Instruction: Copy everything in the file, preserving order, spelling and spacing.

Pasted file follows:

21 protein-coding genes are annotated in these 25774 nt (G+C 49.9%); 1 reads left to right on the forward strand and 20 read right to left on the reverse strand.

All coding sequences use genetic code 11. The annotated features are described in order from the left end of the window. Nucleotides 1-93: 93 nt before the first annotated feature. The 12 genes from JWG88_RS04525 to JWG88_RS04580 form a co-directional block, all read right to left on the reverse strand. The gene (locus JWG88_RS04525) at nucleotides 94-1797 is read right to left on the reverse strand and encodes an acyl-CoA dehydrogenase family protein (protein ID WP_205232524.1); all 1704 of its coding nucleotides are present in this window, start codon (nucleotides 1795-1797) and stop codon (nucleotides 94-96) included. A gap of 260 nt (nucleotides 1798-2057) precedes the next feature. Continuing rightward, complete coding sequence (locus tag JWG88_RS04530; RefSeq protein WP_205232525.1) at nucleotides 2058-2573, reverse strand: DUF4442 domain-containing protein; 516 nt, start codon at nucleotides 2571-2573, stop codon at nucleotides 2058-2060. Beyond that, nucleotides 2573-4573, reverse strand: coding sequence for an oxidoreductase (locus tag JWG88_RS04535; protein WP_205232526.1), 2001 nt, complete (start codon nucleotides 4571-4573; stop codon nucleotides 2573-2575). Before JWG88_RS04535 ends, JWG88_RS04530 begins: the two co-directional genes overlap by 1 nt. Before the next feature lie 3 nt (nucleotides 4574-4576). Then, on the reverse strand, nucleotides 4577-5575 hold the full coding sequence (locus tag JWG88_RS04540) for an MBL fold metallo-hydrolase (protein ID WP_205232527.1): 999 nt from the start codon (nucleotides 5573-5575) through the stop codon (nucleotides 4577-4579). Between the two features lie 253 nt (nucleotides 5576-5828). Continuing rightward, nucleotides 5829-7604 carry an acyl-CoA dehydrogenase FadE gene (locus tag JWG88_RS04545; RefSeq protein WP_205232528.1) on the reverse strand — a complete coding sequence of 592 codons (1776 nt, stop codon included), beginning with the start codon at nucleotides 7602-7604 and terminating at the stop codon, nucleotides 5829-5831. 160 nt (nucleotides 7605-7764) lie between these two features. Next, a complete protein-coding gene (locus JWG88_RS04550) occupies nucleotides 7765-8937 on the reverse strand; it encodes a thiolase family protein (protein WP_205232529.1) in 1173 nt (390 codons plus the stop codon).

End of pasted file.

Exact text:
21 protein-coding genes are annotated in these 25774 nt (G+C 49.9%); 1 reads left to right on the forward strand and 20 read right to left on the reverse strand.

All coding sequences use genetic code 11. The annotated features are described in order from the left end of the window. Nucleotides 1-93: 93 nt before the first annotated feature. The 12 genes from JWG88_RS04525 to JWG88_RS04580 form a co-directional block, all read right to left on the reverse strand. The gene (locus JWG88_RS04525) at nucleotides 94-1797 is read right to left on the reverse strand and encodes an acyl-CoA dehydrogenase family protein (protein ID WP_205232524.1); all 1704 of its coding nucleotides are present in this window, start codon (nucleotides 1795-1797) and stop codon (nucleotides 94-96) included. A gap of 260 nt (nucleotides 1798-2057) precedes the next feature. Continuing rightward, complete coding sequence (locus tag JWG88_RS04530; RefSeq protein WP_205232525.1) at nucleotides 2058-2573, reverse strand: DUF4442 domain-containing protein; 516 nt, start codon at nucleotides 2571-2573, stop codon at nucleotides 2058-2060. Beyond that, nucleotides 2573-4573, reverse strand: coding sequence for an oxidoreductase (locus tag JWG88_RS04535; protein WP_205232526.1), 2001 nt, complete (start codon nucleotides 4571-4573; stop codon nucleotides 2573-2575). Before JWG88_RS04535 ends, JWG88_RS04530 begins: the two co-directional genes overlap by 1 nt. Before the next feature lie 3 nt (nucleotides 4574-4576). Then, on the reverse strand, nucleotides 4577-5575 hold the full coding sequence (locus tag JWG88_RS04540) for an MBL fold metallo-hydrolase (protein ID WP_205232527.1): 999 nt from the start codon (nucleotides 5573-5575) through the stop codon (nucleotides 4577-4579). Between the two features lie 253 nt (nucleotides 5576-5828). Continuing rightward, nucleotides 5829-7604 carry an acyl-CoA dehydrogenase FadE gene (locus tag JWG88_RS04545; RefSeq protein WP_205232528.1) on the reverse strand — a complete coding sequence of 592 codons (1776 nt, stop codon included), beginning with the start codon at nucleotides 7602-7604 and terminating at the stop codon, nucleotides 5829-5831. 160 nt (nucleotides 7605-7764) lie between these two features. Next, a complete protein-coding gene (locus JWG88_RS04550) occupies nucleotides 7765-8937 on the reverse strand; it encodes a thiolase family protein (protein WP_205232529.1) in 1173 nt (390 codons plus the stop codon).